Once upon a time in the late 19th century, the straw-colored, light-tasting lager style called pilsner — originally from the Czech city of Pilsen — was taking the European drinking public by storm. German brewers, having taken notice, sought their own commercial hit, lest the empire be swept away by a style from over the border in Austria-Hungary.
First brewed in Cologne, a city astride the Rhine River in Germany’s western-central reaches, the beer became a perennially popular Germanic answer to not only pilsner but also to blonde-hued ales and lagers of all stripes. Made like an ale, with top-fermenting yeast at warmer temperatures, the new style was then stored at much cooler temperatures for several weeks or months, like a lager. It came out tasting full, yet light on the palate, almost sweet and still just a touch bitter — a nice crossroads between the two often-warring beer types, not to mention absolutely perfect for the warmer summer months.
That’s the long story. The short story is that kölsch is the German equivalent of English pale ale. Seriously: Google “German pale ale” and see what pops up.
In the United States during the past 20 years, the style has taken on a life of its own (much as the English pale ale has). Generally, though, the American iterations still share some unmistakable similarities with the original style. They tend to be blonde or deep yellow in color, sweet and not too bitter in taste and around 5 percent alcohol by volume — not session beers, necessarily, but who’s to say?
To help you wade into the available pool of kölsch this summer, we’ve broken down six great American-made versions of this German pale ale.
Serving suggestion: Cold, but not ice-cold, in a long, thin pilsner glass or a champagne flute (a plastic cup at the ball game will do nicely, too).
Harpoon Summer Ale
Mass. Bay Brewing Co., Boston, Massachusetts
Maybe it’s because we recently had this on draft not far from the Harpoon mothership on the South Boston waterfront, but wow! The best of the bunch: a full-tasting, slightly sugary yet dry-finishing “version of the traditional German kölsch-style ale,” according to the brewery. It’s 4.8 percent ABV.
Saint Arnold Fancy Lawnmower
Saint Arnold Brewing, Houston, Texas
The Lone Star State’s oldest craft brewery first produced this beer in 2000, and it’s been a go-to for many a hot day ever since. Saint Arnold touts Fancy Lawnmower as “true German-style kölsch,” and we can’t disagree: slightly sweet, barely bitter and 4.9 percent ABV.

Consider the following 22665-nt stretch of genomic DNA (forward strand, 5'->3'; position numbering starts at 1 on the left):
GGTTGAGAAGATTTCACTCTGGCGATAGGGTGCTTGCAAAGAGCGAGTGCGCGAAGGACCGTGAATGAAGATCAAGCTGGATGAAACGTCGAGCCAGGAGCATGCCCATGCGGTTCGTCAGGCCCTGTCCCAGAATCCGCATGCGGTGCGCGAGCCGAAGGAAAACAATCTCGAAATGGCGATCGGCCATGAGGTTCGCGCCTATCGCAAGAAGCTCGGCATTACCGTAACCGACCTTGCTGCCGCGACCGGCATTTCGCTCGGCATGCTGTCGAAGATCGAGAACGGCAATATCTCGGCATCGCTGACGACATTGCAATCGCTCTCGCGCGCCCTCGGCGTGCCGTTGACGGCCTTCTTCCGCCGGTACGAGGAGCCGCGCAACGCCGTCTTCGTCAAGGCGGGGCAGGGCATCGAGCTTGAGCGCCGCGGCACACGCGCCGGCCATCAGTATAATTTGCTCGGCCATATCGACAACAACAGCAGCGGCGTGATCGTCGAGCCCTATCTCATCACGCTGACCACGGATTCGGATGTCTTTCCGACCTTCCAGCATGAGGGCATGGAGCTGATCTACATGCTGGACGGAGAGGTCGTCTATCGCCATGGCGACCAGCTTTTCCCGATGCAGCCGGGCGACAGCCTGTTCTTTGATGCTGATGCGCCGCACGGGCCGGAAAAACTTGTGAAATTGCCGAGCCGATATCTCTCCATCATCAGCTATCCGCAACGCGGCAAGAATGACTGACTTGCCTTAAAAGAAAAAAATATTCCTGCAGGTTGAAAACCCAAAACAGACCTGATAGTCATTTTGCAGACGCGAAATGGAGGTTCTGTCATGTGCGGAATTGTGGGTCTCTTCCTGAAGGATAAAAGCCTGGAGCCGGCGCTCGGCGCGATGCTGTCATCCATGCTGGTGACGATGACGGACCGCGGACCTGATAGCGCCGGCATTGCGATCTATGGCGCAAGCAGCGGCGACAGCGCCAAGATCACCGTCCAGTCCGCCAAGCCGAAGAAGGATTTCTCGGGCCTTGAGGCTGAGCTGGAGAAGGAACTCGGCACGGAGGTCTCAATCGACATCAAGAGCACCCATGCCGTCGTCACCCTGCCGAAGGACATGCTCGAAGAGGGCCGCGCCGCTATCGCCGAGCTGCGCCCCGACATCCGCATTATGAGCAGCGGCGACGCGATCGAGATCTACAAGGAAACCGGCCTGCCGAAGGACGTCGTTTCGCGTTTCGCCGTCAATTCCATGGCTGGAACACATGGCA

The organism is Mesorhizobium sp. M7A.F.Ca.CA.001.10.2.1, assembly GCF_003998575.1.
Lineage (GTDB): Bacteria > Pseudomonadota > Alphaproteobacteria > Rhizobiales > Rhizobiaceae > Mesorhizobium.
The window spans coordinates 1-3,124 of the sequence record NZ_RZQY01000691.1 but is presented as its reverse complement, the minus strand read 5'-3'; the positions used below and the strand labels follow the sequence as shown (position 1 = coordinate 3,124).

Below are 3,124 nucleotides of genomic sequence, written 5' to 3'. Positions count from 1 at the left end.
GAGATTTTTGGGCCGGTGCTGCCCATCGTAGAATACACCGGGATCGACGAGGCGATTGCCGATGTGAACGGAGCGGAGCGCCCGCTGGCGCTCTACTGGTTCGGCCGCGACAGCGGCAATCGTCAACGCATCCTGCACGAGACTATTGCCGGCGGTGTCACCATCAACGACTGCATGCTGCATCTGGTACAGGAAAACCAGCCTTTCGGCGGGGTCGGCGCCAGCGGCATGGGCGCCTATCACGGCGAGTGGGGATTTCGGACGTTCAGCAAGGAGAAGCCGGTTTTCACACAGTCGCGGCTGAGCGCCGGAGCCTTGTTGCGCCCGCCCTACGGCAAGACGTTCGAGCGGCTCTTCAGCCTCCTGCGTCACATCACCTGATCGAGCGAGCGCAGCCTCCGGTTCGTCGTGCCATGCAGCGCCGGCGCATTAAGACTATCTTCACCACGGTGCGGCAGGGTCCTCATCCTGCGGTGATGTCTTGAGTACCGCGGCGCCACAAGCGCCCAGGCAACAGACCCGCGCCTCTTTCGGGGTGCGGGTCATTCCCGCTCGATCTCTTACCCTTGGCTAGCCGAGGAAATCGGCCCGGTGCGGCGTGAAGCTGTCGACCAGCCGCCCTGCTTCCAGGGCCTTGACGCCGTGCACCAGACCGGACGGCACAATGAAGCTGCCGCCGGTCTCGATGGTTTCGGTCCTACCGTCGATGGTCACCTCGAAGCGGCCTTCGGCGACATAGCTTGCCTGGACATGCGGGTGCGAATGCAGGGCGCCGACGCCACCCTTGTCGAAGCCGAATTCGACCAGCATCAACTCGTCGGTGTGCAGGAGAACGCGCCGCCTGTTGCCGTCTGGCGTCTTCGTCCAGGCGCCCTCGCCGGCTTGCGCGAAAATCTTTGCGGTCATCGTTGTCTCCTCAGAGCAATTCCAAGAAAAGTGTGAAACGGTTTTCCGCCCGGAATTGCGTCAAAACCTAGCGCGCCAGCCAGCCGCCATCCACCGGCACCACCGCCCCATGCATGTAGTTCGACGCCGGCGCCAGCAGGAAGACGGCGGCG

Captain Lawrence Captain’s Kölsch
Captain Lawrence Brewing Co., Elmsford, New York
As this brewery about a half-hour’s drive north of New York City says, Captain’s Kölsch “blurs the line” between ale and lager. It’s got a heavy mouthfeel and, as expected, a clean, crisp finish with hardly any bitterness. We had this a while back during a particularly sultry Gotham day, and it was perfect. It’s 5 percent ABV.
Sierra Nevada Kölsch
Sierra Nevada Brewing Co., Chico, California
One of the granddaddies of American craft brewing makes one of the best straight-ahead kölsches around. It’s light and sweet — probably the sweetest of the bunch here — and 5 percent ABV.
Mother Earth Endless River
Mother Earth Brewing Co., Kinston, North Carolina
We’re from North Carolina originally, and so is Mother Earth, so we both know how unforgivingly hot and humid it can get in the Tar Heel State. Endless River is a tangier, almost fruity kölsch, with lots of snowy carbonation and a strong finish. It’s 4.9 percent ABV.
Samuel Adams East-West Kölsch
Boston Beer Co., Boston, Massachusetts
Of course America’s biggest craft brewer makes a kölsch — they make everything! Seriously, though, the Sam Adams people have made an exceptionally fruity and light-tasting beer with the East-West Kölsch. There’s barely any bitterness, either — it’s dangerously drinkable at 5 percent ABV.
Tom Acitelli is the author of The Audacity of Hops: The History of America’s Craft Beer Revolution. His new book, American Wine: A Coming-of-Age Story, is available for preorder.